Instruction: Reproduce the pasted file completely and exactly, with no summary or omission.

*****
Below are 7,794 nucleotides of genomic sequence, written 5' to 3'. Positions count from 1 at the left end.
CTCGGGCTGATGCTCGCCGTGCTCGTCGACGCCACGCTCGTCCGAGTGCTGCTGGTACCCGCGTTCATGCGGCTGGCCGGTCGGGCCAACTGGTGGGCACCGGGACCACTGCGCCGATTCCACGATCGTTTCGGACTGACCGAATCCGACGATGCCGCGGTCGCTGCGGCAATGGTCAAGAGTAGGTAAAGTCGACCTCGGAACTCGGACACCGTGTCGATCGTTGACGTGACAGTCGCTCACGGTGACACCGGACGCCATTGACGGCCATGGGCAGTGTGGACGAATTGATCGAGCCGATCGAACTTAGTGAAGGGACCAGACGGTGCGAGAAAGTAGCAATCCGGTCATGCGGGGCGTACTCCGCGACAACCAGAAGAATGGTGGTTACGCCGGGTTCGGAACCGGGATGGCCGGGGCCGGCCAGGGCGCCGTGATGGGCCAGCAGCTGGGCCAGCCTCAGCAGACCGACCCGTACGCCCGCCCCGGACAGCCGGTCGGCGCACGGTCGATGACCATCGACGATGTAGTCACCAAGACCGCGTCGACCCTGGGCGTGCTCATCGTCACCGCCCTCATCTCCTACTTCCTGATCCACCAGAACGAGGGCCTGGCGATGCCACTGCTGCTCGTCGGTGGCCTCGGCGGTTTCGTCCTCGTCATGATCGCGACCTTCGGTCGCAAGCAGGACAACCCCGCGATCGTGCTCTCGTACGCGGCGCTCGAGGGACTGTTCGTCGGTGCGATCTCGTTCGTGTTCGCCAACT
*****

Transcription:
Below are 7,794 nucleotides of genomic sequence, written 5' to 3'. Positions count from 1 at the left end.
CTCGGGCTGATGCTCGCCGTGCTCGTCGACGCCACGCTCGTCCGAGTGCTGCTGGTACCCGCGTTCATGCGGCTGGCCGGTCGGGCCAACTGGTGGGCACCGGGACCACTGCGCCGATTCCACGATCGTTTCGGACTGACCGAATCCGACGATGCCGCGGTCGCTGCGGCAATGGTCAAGAGTAGGTAAAGTCGACCTCGGAACTCGGACACCGTGTCGATCGTTGACGTGACAGTCGCTCACGGTGACACCGGACGCCATTGACGGCCATGGGCAGTGTGGACGAATTGATCGAGCCGATCGAACTTAGTGAAGGGACCAGACGGTGCGAGAAAGTAGCAATCCGGTCATGCGGGGCGTACTCCGCGACAACCAGAAGAATGGTGGTTACGCCGGGTTCGGAACCGGGATGGCCGGGGCCGGCCAGGGCGCCGTGATGGGCCAGCAGCTGGGCCAGCCTCAGCAGACCGACCCGTACGCCCGCCCCGGACAGCCGGTCGGCGCACGGTCGATGACCATCGACGATGTAGTCACCAAGACCGCGTCGACCCTGGGCGTGCTCATCGTCACCGCCCTCATCTCCTACTTCCTGATCCACCAGAACGAGGGCCTGGCGATGCCACTGCTGCTCGTCGGTGGCCTCGGCGGTTTCGTCCTCGTCATGATCGCGACCTTCGGTCGCAAGCAGGACAACCCCGCGATCGTGCTCTCGTACGCGGCGCTCGAGGGACTGTTCGTCGGTGCGATCTCGTTCGTGTTCGCCAACT